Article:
6. Assessment of ground-water contamination by coal-tar derivatives, St. Louis Park area, Minnesota

    Science.gov (United States)

    Hult, M.F.

    1984-01-01

    Operation of a coal-tar distillation and wood-preserving facility in St. Louis Park, Minnesota, during 1918-72 contaminated ground water with coal-tar derivatives and inorganic chemicals. Coal-tar derivatives entered the groundwater system through three major paths: (1) Spills and drippings that percolated to the water table, (2) surface runoff and plant process water that was discharged to wetlands south of the former plant site, and (3) movement of coal tar directly into bedrock aquifers through a multiaquifer well on the site.

  7. Study on Tar Generated from Downdraft Gasification of Oil Palm Fronds

    Science.gov (United States)

    Atnaw, Samson Mekbib; Kueh, Soo Chuan; Sulaiman, Shaharin Anwar

    2014-01-01

    One of the most challenging issues concerning the gasification of oil palm fronds (OPF) is the presence of tar and particulates formed during the process considering its high volatile matter content. In this study, a tar sampling train custom built based on standard tar sampling protocols was used to quantify the gravimetric concentration of tar (g/Nm3) in syngas produced from downdraft gasification of OPF. The amount of char, ash, and solid tar produced from the gasification process was measured in order to account for the mass and carbon conversion efficiency. Elemental analysis of the char and solid tar samples was done using ultimate analysis machine, while the relative concentration of the different compounds in the liquid tar was determined making use of a liquid gas chromatography (GC) unit. Average tar concentration of 4.928 g/Nm3 and 1.923 g/Nm3 was obtained for raw gas and cleaned gas samples, respectively. Tar concentration in the raw gas sample was found to be higher compared to results for other biomass materials, which could be attributed to the higher volatile matter percentage of OPF. Average cleaning efficiency of 61% which is comparable to that of sand bed filter and venturi scrubber cleaning systems reported in the literature was obtained for the cleaning system proposed in the current study. PMID:24526899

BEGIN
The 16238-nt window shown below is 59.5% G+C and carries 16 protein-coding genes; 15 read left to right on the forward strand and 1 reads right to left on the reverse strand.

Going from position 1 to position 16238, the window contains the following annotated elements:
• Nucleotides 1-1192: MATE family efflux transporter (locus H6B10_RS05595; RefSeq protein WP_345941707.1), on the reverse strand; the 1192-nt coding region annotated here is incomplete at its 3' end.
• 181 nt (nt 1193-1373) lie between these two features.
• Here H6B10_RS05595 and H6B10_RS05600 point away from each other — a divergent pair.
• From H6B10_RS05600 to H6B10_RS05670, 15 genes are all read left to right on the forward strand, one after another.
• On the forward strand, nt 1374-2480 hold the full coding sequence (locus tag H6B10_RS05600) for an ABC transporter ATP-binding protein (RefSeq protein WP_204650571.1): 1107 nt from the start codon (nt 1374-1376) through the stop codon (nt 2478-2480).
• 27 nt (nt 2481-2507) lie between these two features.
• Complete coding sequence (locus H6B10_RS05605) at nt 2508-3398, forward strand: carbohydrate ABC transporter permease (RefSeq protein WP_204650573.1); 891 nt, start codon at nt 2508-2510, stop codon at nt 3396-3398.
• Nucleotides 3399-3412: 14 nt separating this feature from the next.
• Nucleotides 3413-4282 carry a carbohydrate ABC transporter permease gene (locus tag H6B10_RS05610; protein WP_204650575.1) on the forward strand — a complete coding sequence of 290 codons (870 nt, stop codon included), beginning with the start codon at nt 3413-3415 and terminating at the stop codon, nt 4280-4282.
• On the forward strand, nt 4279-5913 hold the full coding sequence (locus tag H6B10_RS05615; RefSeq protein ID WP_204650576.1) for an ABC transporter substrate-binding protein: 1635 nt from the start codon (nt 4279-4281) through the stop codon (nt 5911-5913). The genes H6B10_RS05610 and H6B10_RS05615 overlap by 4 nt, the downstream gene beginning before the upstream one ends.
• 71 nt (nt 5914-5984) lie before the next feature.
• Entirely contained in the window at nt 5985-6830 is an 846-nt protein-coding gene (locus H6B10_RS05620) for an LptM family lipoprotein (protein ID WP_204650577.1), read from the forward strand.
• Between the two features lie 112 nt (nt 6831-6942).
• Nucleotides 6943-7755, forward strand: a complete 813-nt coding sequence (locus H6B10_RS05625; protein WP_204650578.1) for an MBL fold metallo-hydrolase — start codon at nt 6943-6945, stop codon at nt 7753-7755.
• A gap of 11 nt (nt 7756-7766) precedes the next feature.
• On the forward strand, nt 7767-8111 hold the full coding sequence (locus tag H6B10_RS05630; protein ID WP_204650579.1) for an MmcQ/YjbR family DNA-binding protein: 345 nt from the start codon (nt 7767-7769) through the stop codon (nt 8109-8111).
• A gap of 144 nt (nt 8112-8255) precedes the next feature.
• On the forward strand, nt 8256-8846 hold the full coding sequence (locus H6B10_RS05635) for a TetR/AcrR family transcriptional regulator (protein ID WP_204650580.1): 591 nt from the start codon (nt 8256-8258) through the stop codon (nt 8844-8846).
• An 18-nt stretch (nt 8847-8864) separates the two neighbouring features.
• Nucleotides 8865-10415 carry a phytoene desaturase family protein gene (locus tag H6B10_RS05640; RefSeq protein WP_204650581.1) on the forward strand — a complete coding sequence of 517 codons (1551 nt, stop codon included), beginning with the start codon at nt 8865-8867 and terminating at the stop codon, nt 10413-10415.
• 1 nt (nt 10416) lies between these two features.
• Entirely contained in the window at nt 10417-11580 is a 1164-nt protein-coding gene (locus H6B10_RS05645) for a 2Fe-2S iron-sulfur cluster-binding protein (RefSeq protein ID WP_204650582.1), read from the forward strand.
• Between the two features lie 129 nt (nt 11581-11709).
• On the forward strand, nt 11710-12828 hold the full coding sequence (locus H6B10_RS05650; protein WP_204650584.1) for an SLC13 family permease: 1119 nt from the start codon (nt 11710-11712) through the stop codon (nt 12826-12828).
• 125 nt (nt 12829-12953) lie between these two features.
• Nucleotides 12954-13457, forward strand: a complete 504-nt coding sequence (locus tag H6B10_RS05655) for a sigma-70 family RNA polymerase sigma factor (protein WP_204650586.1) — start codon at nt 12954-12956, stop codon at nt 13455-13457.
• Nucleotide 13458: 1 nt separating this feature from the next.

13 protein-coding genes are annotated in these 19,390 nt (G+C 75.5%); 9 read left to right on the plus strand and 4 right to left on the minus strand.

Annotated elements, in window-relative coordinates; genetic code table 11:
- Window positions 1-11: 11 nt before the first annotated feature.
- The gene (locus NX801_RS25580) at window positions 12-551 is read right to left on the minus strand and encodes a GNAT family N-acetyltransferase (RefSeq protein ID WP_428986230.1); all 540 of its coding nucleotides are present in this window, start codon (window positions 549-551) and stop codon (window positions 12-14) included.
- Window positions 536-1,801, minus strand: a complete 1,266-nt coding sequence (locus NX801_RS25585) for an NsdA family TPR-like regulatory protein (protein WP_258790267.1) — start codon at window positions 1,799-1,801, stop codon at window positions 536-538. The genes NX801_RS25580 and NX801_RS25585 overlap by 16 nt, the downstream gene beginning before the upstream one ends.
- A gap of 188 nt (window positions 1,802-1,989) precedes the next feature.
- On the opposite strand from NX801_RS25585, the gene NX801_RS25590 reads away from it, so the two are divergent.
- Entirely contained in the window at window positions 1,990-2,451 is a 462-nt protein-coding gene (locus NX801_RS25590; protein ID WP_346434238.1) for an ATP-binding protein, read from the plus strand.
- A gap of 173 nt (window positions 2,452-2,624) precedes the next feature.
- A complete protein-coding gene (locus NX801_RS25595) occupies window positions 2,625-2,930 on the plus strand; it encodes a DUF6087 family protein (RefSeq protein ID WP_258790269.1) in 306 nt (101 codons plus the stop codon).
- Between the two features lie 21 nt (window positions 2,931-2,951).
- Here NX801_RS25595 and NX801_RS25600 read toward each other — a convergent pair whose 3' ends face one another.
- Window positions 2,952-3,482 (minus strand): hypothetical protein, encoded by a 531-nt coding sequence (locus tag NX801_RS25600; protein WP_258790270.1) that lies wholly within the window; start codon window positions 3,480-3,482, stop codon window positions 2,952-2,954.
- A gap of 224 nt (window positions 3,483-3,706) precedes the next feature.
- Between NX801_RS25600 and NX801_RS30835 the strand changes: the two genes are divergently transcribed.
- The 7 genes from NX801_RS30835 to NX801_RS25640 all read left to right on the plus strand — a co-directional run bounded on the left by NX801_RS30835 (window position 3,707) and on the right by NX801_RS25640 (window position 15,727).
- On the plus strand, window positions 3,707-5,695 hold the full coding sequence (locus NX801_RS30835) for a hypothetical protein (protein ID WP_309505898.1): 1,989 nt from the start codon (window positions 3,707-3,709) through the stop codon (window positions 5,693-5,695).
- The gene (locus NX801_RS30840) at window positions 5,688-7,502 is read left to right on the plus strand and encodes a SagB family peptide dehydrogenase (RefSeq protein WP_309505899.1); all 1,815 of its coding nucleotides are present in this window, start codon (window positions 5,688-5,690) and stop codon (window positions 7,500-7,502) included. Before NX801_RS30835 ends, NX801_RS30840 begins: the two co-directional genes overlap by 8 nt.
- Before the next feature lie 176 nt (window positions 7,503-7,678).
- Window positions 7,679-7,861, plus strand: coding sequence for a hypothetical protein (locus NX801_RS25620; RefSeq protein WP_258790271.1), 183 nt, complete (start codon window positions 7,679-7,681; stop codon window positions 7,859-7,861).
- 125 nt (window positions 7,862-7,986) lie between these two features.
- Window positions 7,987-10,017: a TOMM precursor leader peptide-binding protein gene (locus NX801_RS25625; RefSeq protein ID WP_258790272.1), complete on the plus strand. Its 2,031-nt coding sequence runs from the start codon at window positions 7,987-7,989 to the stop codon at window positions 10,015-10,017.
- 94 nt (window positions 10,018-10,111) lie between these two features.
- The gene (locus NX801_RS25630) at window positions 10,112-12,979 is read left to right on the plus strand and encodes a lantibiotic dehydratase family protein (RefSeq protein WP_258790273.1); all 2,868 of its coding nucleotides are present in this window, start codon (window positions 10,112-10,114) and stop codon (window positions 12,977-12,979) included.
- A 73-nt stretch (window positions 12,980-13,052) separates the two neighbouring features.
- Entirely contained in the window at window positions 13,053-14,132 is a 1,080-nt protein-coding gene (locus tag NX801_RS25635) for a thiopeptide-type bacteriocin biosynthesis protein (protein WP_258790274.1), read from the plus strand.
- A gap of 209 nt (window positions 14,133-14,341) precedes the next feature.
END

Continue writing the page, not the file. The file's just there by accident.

8. Dermal uptake of polycyclic aromatic hydrocarbons after hairwash with coal-tar shampoo

    Energy Technology Data Exchange (ETDEWEB)

    Schooten, F.-J. van; Moonen, E.J.C.; Rhijnsburger, E.; Agen, B. van; Thijssen, H.H.W.; Kleinjans, J.C.S. [University of Limburg, Maastricht (Netherlands). Dept. of Health Risk Analysis and Toxicology

    1994-11-26

    Describes an experiment to assess the dermal uptake of polycyclic aromatic hydrocarbons (PAHs) after hairwashing with coal tar antidandruff shampoo. The urinary excretion of 1-hydroxypyrene (1-OH-P), a PAH metabolile was used to assess internal dose of PAH. A single use of coal tar shampoo resulted in increased 1-OH-P excretion in all members of the experimental group compared with the control group using a non-coal tar antidandruff shampoo. It is suggested that repeated use of coal tar shampoo would result in a high internal dose of carcinogenic PAH. 5 refs., 1 fig.